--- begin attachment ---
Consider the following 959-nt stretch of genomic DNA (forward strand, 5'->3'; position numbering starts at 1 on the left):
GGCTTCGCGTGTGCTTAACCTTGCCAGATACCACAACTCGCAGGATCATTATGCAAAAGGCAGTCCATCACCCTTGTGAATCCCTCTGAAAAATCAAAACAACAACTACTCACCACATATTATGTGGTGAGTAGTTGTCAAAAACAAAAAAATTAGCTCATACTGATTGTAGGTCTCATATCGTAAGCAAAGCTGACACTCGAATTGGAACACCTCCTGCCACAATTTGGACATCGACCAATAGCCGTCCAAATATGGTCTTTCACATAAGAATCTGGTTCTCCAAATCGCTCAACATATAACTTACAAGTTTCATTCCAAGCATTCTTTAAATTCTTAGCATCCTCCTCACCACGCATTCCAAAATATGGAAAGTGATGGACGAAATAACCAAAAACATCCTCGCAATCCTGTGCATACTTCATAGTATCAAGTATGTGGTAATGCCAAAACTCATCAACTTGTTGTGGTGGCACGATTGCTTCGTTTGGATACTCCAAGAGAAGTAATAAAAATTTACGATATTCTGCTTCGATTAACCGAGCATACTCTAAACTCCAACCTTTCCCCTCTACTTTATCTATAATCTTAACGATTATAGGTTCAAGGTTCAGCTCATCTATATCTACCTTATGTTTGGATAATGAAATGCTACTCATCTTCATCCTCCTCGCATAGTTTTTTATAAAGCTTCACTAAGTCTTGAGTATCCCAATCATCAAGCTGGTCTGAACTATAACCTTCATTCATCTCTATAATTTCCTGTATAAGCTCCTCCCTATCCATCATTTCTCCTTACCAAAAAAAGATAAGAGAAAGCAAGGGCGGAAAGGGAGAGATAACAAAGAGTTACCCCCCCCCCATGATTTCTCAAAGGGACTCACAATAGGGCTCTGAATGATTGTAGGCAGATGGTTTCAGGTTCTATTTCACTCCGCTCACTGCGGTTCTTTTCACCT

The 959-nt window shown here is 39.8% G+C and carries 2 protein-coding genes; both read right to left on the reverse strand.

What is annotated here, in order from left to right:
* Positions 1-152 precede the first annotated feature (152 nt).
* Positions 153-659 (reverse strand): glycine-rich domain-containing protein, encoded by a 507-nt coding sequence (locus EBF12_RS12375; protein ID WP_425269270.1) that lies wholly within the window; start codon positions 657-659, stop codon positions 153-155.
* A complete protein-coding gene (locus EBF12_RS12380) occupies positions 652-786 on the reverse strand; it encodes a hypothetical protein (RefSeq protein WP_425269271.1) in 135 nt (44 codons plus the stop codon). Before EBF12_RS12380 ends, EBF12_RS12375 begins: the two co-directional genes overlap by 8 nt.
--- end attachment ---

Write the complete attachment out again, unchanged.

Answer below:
Consider the following 959-nt stretch of genomic DNA (forward strand, 5'->3'; position numbering starts at 1 on the left):
GGCTTCGCGTGTGCTTAACCTTGCCAGATACCACAACTCGCAGGATCATTATGCAAAAGGCAGTCCATCACCCTTGTGAATCCCTCTGAAAAATCAAAACAACAACTACTCACCACATATTATGTGGTGAGTAGTTGTCAAAAACAAAAAAATTAGCTCATACTGATTGTAGGTCTCATATCGTAAGCAAAGCTGACACTCGAATTGGAACACCTCCTGCCACAATTTGGACATCGACCAATAGCCGTCCAAATATGGTCTTTCACATAAGAATCTGGTTCTCCAAATCGCTCAACATATAACTTACAAGTTTCATTCCAAGCATTCTTTAAATTCTTAGCATCCTCCTCACCACGCATTCCAAAATATGGAAAGTGATGGACGAAATAACCAAAAACATCCTCGCAATCCTGTGCATACTTCATAGTATCAAGTATGTGGTAATGCCAAAACTCATCAACTTGTTGTGGTGGCACGATTGCTTCGTTTGGATACTCCAAGAGAAGTAATAAAAATTTACGATATTCTGCTTCGATTAACCGAGCATACTCTAAACTCCAACCTTTCCCCTCTACTTTATCTATAATCTTAACGATTATAGGTTCAAGGTTCAGCTCATCTATATCTACCTTATGTTTGGATAATGAAATGCTACTCATCTTCATCCTCCTCGCATAGTTTTTTATAAAGCTTCACTAAGTCTTGAGTATCCCAATCATCAAGCTGGTCTGAACTATAACCTTCATTCATCTCTATAATTTCCTGTATAAGCTCCTCCCTATCCATCATTTCTCCTTACCAAAAAAAGATAAGAGAAAGCAAGGGCGGAAAGGGAGAGATAACAAAGAGTTACCCCCCCCCCATGATTTCTCAAAGGGACTCACAATAGGGCTCTGAATGATTGTAGGCAGATGGTTTCAGGTTCTATTTCACTCCGCTCACTGCGGTTCTTTTCACCT

The 959-nt window shown here is 39.8% G+C and carries 2 protein-coding genes; both read right to left on the reverse strand.

What is annotated here, in order from left to right:
* Positions 1-152 precede the first annotated feature (152 nt).
* Positions 153-659 (reverse strand): glycine-rich domain-containing protein, encoded by a 507-nt coding sequence (locus EBF12_RS12375; protein ID WP_425269270.1) that lies wholly within the window; start codon positions 657-659, stop codon positions 153-155.
* A complete protein-coding gene (locus EBF12_RS12380) occupies positions 652-786 on the reverse strand; it encodes a hypothetical protein (RefSeq protein WP_425269271.1) in 135 nt (44 codons plus the stop codon). Before EBF12_RS12380 ends, EBF12_RS12375 begins: the two co-directional genes overlap by 8 nt.